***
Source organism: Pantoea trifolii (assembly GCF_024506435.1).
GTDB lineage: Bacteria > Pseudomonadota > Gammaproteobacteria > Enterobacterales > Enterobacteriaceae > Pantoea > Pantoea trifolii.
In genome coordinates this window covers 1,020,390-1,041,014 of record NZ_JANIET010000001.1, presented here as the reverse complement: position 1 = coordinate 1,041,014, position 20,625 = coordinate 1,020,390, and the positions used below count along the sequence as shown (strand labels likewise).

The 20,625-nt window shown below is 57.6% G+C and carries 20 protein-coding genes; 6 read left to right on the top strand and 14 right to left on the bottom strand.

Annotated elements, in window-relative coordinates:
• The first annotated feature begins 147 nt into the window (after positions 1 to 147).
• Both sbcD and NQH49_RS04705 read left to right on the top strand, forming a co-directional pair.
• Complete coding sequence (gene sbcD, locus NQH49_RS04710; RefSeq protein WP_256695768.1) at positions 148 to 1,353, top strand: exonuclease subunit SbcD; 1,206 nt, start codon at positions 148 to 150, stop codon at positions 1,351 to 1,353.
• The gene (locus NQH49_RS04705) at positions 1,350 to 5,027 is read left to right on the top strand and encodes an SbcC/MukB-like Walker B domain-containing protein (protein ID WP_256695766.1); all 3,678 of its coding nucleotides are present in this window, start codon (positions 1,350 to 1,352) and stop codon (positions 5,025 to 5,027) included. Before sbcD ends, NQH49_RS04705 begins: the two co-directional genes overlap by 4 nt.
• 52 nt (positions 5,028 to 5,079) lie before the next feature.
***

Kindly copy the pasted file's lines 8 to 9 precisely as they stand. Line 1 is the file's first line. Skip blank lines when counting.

• Complete coding sequence (gene sbcD, locus NQH49_RS04710; RefSeq protein WP_256695768.1) at positions 148 to 1,353, top strand: exonuclease subunit SbcD; 1,206 nt, start codon at positions 148 to 150, stop codon at positions 1,351 to 1,353.
• The gene (locus NQH49_RS04705) at positions 1,350 to 5,027 is read left to right on the top strand and encodes an SbcC/MukB-like Walker B domain-containing protein (protein ID WP_256695766.1); all 3,678 of its coding nucleotides are present in this window, start codon (positions 1,350 to 1,352) and stop codon (positions 5,025 to 5,027) included. Before sbcD ends, NQH49_RS04705 begins: the two co-directional genes overlap by 4 nt.